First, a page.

Lost my bees over winter

Discussion in 'Beekeeping 101' started by klibben, Apr 15, 2018 at 1:08 PM.

What was the problem?

  1. Moisture

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  2. Nosema

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  3. Mites

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  4. Fouldbrood

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  5. Starvation

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  6. Other

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  1. klibben

    klibben New Member

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    Hello all,

    New guy here -- started beekeeping last year, read a few books but unfortunately wasn't able to join any clubs. I know a few people that helped get me started, but they aren't necessarily able to come over to my farm too much so I'm reaching out for some advice. To get started, I live in Ohio (USA) and we had a relatively mild winter but high winds. I have the hives in a spot with a decent windbreak to the west (and somewhat to the north and south) but this winter the wind blew in from the east quite a bit more than usual. I had a healthy hive going into the winter, no significant mite issues or anything like that from what I could tell with two deep broods full of honey, pollen, etc.

    I put an entrance reducer in to help keep out critters, and made sure to keep snow from trapping them in. Also left the top entrance open for ventilation. I did leave the screen bottom board in, as I was worried about too much wind getting up into the bottom and freezing them out. Up until about mid January they would pull out the dead bees, which I'm under the impression is normal in healthy...but then towards the end of January that stopped. We had a heavy snowfall and when I cleared the snow off the entrance ramp there were quite a few dead ones including a dead yellow jacket which surprised me...and that's the last of any sign of life I found.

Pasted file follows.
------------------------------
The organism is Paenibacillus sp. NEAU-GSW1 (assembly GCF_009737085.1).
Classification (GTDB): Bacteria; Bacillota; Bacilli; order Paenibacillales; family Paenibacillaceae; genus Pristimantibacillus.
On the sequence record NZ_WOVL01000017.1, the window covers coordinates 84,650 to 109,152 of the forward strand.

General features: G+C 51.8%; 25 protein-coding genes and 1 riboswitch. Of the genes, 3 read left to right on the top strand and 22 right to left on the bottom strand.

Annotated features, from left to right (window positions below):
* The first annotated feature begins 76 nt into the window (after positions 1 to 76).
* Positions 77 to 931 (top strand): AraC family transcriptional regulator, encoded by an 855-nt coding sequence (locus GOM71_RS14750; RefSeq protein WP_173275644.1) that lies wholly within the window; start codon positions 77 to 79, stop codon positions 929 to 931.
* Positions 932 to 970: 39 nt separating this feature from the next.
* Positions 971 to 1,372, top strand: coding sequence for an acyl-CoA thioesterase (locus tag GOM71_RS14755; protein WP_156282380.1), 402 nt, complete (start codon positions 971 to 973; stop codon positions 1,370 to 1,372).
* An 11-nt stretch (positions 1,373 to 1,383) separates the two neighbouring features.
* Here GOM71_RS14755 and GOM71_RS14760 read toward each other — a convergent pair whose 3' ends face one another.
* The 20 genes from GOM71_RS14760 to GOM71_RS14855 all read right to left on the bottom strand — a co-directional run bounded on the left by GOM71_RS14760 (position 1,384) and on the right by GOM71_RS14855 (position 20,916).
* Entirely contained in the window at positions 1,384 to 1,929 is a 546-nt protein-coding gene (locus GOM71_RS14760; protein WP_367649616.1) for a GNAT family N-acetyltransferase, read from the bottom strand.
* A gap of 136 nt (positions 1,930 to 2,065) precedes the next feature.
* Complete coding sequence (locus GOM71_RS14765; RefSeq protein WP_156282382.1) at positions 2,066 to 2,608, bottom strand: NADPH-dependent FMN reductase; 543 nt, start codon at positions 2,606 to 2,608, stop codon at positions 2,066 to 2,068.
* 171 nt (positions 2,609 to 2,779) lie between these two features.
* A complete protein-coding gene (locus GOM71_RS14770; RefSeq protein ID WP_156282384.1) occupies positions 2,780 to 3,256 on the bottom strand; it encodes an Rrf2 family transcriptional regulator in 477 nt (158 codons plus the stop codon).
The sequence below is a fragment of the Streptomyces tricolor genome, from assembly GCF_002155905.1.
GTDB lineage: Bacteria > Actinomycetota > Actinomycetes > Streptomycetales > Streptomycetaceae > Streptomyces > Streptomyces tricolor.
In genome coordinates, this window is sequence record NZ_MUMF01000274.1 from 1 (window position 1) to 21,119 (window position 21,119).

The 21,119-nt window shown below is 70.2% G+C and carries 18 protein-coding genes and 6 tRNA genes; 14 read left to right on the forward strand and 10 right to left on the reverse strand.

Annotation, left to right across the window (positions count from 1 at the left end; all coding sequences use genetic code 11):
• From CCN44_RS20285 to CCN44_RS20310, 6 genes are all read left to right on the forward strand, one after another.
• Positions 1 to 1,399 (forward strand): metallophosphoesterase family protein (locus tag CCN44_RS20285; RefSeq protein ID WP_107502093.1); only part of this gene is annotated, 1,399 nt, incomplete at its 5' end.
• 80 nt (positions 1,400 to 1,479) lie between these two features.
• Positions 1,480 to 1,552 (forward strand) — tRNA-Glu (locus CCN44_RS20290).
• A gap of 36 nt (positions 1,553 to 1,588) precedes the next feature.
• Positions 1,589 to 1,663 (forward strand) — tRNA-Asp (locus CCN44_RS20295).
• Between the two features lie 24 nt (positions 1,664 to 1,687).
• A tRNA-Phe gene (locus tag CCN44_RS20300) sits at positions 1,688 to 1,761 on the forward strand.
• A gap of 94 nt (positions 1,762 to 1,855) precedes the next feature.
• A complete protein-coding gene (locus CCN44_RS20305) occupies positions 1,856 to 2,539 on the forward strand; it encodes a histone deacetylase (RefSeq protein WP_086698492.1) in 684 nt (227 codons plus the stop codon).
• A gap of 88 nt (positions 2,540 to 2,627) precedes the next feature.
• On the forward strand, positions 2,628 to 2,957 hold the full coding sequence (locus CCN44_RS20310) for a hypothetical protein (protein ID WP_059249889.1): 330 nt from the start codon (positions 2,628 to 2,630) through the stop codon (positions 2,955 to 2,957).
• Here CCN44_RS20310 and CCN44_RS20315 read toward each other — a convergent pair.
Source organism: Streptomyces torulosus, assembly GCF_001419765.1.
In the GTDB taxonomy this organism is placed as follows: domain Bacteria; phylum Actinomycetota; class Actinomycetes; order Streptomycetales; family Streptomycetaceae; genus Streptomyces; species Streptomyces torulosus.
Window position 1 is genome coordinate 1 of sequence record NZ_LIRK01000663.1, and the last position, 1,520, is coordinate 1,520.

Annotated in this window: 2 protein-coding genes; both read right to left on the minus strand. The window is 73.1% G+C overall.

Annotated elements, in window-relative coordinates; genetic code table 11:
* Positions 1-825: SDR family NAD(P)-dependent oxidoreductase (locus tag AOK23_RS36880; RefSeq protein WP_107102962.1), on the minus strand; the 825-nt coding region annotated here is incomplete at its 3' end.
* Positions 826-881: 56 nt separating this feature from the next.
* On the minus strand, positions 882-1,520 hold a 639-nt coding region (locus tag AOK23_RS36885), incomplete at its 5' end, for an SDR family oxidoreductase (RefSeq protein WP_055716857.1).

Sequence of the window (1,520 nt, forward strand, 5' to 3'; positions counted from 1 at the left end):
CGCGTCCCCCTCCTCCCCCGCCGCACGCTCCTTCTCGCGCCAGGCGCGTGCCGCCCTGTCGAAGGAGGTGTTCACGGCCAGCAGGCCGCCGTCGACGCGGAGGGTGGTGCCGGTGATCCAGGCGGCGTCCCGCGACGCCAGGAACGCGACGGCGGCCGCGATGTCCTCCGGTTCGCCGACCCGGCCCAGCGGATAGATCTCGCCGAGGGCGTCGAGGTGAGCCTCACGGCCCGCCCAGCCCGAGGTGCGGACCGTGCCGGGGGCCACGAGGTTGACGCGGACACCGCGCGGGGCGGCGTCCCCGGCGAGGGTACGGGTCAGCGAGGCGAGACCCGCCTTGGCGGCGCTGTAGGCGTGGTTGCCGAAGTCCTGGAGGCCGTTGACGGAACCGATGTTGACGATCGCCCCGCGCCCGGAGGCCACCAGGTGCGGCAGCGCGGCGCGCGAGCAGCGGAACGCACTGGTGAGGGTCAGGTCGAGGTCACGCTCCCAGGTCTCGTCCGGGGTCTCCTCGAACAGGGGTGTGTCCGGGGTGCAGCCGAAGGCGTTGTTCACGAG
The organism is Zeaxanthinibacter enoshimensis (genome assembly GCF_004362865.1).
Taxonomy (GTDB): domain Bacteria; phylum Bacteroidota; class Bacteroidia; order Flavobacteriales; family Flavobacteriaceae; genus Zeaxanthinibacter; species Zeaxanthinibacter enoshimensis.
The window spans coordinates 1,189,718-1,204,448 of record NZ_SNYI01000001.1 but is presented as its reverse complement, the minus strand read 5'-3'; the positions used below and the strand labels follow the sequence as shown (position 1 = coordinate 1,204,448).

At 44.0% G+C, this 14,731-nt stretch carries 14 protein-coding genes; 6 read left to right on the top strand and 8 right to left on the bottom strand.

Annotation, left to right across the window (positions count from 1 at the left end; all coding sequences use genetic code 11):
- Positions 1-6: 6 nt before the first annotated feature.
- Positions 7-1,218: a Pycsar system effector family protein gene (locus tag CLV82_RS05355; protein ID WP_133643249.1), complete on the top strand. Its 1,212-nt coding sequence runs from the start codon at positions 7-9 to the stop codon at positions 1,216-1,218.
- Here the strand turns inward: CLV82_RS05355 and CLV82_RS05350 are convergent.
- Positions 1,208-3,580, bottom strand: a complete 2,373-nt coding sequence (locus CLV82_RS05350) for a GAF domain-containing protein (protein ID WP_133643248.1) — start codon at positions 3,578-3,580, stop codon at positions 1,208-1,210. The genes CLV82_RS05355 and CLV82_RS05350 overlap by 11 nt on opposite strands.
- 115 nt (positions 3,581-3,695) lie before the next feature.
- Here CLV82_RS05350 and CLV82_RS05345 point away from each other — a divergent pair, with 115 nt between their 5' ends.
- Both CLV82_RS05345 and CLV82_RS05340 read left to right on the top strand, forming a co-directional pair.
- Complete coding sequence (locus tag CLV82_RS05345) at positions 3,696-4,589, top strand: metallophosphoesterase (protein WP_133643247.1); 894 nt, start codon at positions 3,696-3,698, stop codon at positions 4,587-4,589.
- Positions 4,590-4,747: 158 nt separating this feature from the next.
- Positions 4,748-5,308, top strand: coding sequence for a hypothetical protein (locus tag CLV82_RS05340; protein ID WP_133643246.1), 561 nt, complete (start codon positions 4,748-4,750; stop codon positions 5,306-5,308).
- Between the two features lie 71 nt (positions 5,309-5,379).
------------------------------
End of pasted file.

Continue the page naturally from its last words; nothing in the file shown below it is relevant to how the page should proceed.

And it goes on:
It recently warmed up enough to inspect the hive, and when I did I found plenty of dead bees in there, mostly in one or two big clusters but then lots of dead ones laying in the bottom too. The top deep was probably just under half full of honey, and the lower looked like it still had pollen in it. There was no noticeable smell other than the normal smell of a hive and dead bees. The bees had turned relatively dark, and some of the clusters looked like they may have been damp at one point and had some white mold or mildew beginning to grow on them. There was also drops of honey on the top of the lower frames, as well as on the bottom board. I had read this may be from the weather warming up/freezing too quickly and the wax contracting and expanding so that hadn't bothered me too much...but I'm trying to figure out what killed the bees so I know what to do differently next time, as well as to know if I need to dispose of the equipment or if I can reuse it.

    For the record, inspecting the corpses I only one mite (that I could tell). Like I said there was no distinguishable smell, so I'm guessing it's not AFB, and although there were some droppings in there it didn't appear to be enough for look like nosema. That's why my guess is too much moisture, although I'm not sure how to fix that going forward and I'm obviously not an expert so that's why I'm here for advice!

    Thanks in advance!

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  2. SuiGeneris

    SuiGeneris Member

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    I am not an expert, so if someone gives you a different answer listen to them!

    However, I have seen multiple sources state that a sign that your bees starved is the dead bees can be found with their heads inside of cells - which you seem to have. It may have been too cold for the cluster to move to another box with honey, so they ended starving despite food available elsewhere in the hive.

    Again, total newbie here, so hopefully someone more knowledgeable will come along with more informed answers.
     

  3. roadkillbobb

    roadkillbobb Active Member

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